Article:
Two stations before Nishiya is the junction between the Sōtetsu Main Line and Izumino Line, Futamatagawa Station (Asahi Ward, Yokohama City), which will likely reap great benefits from the new line. With the nearby Kanagawa Prefectural driving license testing facility, the station sees approximately 81,000 daily entries and exits, the highest in the Sōtetsu network for stations without transfers to other lines.

In coordination with the new through-service, Sōtetsu is working with Yokohama City officials on a redevelopment project for the South Exit of Futamatagawa Station. In addition to constructing a 29-story condominium tower, an 18-story office building, and a retail facility, the plan would construct approximately a 1.6 km long, 18 m wide Master Plan road, reducing the flow of buses and cars onto neighborhood streets in the vicinity of the station.

With the expected drop in direct service to Yokohama Station as a result of the new track connection, Sōtetsu is considering adding new trains to the schedule, shuttling back and forth between Yokohama and Nishiya, the junction between the Main Line and the new line. The railway is also looking at running a new limited express service between Ebina and Yokohama.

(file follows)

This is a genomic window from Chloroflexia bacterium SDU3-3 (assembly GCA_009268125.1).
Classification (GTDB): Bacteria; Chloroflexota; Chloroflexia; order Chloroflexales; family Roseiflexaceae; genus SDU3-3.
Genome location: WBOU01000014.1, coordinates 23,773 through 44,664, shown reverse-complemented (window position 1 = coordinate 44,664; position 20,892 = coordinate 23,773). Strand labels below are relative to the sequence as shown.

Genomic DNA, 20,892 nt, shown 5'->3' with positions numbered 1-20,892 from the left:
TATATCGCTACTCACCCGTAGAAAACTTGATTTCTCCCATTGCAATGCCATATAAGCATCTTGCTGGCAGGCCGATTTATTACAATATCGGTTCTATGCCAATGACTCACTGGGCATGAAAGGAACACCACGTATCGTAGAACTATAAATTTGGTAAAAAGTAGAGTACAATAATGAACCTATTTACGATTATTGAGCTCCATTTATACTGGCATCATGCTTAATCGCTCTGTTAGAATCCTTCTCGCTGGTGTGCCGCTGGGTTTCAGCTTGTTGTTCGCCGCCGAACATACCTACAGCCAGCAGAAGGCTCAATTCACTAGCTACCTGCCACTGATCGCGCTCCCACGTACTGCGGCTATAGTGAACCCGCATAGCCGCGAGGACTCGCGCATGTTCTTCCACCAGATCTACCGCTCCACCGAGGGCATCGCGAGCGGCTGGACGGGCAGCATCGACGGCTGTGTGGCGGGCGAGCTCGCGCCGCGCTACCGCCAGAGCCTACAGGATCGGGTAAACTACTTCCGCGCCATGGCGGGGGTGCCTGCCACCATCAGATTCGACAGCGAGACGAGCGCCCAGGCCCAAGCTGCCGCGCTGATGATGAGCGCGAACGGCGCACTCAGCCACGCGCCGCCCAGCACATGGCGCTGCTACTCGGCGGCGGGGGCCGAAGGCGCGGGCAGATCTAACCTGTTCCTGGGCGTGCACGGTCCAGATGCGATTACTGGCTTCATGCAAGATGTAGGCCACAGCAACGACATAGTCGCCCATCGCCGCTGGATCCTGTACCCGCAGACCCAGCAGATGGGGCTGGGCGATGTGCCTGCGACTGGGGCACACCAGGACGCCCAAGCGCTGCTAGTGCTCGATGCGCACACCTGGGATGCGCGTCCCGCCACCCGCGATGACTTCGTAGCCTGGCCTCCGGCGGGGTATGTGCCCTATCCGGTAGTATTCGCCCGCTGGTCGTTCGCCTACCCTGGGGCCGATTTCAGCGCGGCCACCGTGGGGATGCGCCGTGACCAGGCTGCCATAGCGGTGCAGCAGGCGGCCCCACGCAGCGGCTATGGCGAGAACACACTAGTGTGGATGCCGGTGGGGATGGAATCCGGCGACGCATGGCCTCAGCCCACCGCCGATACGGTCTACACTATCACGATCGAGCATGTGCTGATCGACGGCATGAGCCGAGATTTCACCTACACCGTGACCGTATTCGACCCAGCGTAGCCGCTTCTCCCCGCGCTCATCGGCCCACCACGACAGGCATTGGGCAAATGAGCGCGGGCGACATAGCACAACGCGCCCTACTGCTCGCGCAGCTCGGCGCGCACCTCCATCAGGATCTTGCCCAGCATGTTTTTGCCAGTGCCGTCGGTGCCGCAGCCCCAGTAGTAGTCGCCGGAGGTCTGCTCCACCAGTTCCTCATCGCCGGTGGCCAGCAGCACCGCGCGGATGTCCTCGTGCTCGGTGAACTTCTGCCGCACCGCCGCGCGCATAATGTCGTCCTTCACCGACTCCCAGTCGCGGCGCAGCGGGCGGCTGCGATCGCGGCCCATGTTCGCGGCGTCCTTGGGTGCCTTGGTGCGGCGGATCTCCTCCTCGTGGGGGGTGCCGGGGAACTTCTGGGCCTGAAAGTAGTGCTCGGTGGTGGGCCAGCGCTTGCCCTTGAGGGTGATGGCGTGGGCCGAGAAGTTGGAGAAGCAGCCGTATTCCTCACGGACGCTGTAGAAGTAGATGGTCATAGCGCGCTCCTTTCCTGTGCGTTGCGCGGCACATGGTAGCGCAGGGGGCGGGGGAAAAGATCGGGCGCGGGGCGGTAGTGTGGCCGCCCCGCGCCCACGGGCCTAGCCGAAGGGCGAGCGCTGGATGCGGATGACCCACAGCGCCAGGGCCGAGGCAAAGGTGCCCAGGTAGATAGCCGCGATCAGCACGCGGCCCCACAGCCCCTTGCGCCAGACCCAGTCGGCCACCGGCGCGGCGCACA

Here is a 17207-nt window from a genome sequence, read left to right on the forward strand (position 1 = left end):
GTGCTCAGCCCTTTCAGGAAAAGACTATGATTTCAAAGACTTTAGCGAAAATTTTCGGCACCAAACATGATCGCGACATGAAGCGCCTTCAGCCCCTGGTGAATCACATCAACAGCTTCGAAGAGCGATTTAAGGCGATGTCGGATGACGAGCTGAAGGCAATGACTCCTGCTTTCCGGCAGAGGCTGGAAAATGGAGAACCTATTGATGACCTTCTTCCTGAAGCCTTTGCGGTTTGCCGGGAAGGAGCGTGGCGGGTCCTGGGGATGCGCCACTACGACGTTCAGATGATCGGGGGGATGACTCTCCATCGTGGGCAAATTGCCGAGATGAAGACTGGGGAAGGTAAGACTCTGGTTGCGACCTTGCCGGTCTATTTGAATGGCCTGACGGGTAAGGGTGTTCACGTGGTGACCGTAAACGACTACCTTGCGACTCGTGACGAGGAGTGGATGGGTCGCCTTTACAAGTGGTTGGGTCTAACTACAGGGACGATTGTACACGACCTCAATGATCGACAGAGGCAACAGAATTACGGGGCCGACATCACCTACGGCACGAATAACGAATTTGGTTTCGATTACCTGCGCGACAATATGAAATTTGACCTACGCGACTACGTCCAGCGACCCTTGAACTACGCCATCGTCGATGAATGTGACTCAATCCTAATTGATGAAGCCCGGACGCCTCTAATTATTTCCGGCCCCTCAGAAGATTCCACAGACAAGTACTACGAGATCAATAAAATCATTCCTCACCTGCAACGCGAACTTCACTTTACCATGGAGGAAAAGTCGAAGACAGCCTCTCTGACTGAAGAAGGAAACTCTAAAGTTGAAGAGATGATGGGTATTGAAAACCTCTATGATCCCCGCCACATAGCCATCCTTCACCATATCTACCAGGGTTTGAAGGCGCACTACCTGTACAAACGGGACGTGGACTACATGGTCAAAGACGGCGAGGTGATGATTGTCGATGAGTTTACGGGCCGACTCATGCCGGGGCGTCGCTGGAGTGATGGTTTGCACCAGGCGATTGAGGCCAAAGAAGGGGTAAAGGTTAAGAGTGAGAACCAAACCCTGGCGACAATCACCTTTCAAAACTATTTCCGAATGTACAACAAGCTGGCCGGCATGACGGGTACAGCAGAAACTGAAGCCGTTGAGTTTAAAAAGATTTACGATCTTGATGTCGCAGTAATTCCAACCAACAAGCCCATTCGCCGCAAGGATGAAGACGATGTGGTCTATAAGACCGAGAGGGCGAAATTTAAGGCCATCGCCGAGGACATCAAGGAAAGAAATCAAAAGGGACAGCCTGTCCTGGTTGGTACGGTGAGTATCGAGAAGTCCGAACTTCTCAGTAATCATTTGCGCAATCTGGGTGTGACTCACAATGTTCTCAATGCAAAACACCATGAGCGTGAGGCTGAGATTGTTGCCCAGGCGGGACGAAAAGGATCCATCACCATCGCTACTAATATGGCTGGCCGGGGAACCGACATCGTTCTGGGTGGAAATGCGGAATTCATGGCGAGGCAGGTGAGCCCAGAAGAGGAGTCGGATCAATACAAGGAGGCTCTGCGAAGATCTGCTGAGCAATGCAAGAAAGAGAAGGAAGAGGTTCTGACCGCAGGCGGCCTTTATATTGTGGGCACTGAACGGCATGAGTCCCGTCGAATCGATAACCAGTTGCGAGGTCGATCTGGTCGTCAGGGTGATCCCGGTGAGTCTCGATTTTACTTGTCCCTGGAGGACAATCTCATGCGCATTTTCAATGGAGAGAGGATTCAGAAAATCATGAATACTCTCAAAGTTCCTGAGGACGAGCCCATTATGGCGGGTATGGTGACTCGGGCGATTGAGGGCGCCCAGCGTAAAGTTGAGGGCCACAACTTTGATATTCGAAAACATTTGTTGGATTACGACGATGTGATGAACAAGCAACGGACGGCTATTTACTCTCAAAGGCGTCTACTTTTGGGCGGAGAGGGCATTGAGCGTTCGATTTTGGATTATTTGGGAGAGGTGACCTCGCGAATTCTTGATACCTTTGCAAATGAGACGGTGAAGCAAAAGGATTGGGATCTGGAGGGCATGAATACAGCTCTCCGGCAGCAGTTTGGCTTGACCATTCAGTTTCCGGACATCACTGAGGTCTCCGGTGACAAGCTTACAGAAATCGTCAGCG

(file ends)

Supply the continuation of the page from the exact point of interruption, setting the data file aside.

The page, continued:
In an effort to minimize the drop in ridership at Yokohama Station as a result of the new line, Sōtetsu Group will begin large-scale renovation of The Diamond and the first basement level of Sōtetsu Joinus, both underground shopping malls the Group owns and operates at the station. The renovation will stretch across 16,500 sq m and be completed by FY2014. The large-scale renovation will mark The Diamond’s first since opening in 1964.
Cab view of a 10000 series Main Line express, from Ebina to Yokohama, on a rainy morning:
Source: 0oRAILROADo0 on YouTube

Part 1 (Ebina – Sagami Ōtsuka, 5.3 km)


Part 2 (Sagami Ōtsuka – Mitsukyō, 5.7 km)


Part 3 (Mitsukyō – Futamatagawa, 3.1 km)


Part 4 (Futamatagawa – Tennōchō, 8.1 km)


Part 5 (Tennōchō – Yokohama, 2.4 km)
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Old December 7th, 2009, 06:42 AM   #627
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The full scoop on ekinaka
http://www.nikkeibp.co.jp/article/co...26/197596/?P=1